Cold and off-putting -- an effect reinforced by the compartmentalizing of the booming material.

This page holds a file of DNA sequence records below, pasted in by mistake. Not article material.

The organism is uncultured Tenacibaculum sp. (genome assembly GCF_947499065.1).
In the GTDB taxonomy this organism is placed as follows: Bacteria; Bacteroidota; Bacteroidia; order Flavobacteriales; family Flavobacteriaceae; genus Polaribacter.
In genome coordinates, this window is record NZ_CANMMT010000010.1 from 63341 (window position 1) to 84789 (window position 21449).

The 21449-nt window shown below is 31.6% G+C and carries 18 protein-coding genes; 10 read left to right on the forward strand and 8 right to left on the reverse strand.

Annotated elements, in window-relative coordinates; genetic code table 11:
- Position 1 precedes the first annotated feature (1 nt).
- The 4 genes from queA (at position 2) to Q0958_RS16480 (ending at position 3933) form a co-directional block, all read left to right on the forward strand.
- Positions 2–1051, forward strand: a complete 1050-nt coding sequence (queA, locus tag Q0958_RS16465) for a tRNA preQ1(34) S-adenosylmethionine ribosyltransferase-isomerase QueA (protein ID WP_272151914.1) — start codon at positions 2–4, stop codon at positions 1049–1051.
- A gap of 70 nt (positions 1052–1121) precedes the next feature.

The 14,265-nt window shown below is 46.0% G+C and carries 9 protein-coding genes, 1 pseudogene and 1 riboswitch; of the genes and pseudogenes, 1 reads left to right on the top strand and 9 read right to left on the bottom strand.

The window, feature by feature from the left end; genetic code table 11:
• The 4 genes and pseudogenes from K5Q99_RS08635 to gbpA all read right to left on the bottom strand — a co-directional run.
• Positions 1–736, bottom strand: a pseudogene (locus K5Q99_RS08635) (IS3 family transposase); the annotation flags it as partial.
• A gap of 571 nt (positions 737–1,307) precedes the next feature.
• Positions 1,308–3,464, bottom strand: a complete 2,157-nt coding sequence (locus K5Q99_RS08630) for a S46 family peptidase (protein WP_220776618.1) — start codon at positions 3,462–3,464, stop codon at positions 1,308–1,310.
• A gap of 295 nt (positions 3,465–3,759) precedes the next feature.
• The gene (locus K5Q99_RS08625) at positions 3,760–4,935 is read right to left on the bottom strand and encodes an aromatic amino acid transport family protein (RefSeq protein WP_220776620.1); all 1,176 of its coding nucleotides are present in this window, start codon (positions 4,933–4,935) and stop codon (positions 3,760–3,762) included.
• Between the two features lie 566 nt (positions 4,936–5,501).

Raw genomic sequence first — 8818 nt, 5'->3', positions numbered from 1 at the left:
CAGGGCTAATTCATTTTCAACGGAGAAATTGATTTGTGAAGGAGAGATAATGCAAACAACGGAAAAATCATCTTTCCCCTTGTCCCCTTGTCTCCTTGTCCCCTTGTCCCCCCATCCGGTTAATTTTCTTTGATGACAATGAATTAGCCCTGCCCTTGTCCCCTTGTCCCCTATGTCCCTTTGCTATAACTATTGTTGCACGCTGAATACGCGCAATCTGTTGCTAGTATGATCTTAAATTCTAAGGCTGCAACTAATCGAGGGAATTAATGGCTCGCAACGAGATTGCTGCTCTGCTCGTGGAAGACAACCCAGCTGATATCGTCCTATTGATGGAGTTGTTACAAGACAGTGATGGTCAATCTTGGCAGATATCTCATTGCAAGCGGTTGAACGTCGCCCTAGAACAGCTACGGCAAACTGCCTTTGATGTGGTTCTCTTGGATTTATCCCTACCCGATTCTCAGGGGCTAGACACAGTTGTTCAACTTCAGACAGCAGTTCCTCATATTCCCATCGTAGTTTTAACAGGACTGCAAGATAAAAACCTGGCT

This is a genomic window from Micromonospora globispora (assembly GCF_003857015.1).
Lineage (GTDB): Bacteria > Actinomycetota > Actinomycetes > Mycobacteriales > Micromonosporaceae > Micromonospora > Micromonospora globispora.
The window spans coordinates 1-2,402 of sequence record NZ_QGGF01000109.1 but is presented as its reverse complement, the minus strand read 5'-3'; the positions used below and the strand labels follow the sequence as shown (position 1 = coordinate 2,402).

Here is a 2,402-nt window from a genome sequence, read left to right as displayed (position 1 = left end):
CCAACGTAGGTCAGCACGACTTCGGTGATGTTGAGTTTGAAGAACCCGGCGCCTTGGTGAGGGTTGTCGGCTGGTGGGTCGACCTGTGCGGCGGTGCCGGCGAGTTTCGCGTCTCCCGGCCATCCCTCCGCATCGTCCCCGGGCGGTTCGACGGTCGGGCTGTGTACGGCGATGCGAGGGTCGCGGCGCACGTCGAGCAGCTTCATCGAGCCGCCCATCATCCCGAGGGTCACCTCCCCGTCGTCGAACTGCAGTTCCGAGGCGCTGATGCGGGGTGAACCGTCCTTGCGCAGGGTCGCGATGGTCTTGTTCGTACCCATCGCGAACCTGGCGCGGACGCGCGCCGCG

Echo, the sort you hear in an old church, has come to play a significant role in Bat for Lashes’ concert sound. Drum beats and the vocals of Natasha Khan are heavily treated with reverb, creating an illusory effect that adds sonic distance between performer and audience. The result Monday at a sold-out Music Box Theater was cold and off-putting — an effect reinforced by the compartmentalizing of the booming material in the first 50 minutes and of the soft ballads, among them the radio hit “Daniel,” in the final quarter of the show.Bat for Lashes, the performance name used by the Pakistan-born Brit Khan, has issued two exquisite albums (“Fur and Gold” in ’06 and “Two Suns” in April) that meld art school quirkiness with back-to-nature communion. The debut was rich in fairy-tale qualities; the new disc is more of a balancing act between the drum driven and the parlor performance, with the placid ballad “Daniel” taking hold on alternative radio. Khan’s voice is remarkable on its own, and it’s a pity it sounded so processed for much of the night, greatly dimming an opportunity to revel in the directness of her lyrics. Khan has posited “Two Suns” as a pair of dueling alter egos, Bat and Pearl. Yet for her first 50 minutes onstage with a trio that moved among several instruments, she was keen only on exploring her vision of a desert shaman’s ritual. The set backdrop of a baying wolf and a full moon was cliched to begin with; her fringe-laden dress and slow creeping moves evoked an odd Woodstock Gothic mien that was simply not convincing. The small touches were nice — the tinkling bells, harpsichord and autoharp — but they mostly took a secondary position to the pounding beats and, too often, bore too much resemblance to the work of Dead Can Dance. “What’s a Girl to Do?,” arguably the finest song on Khan’s debut album, received a distinguished perf, its celebration a Gothic twist on the Phil Spector sound, blossoming in rounded splendor.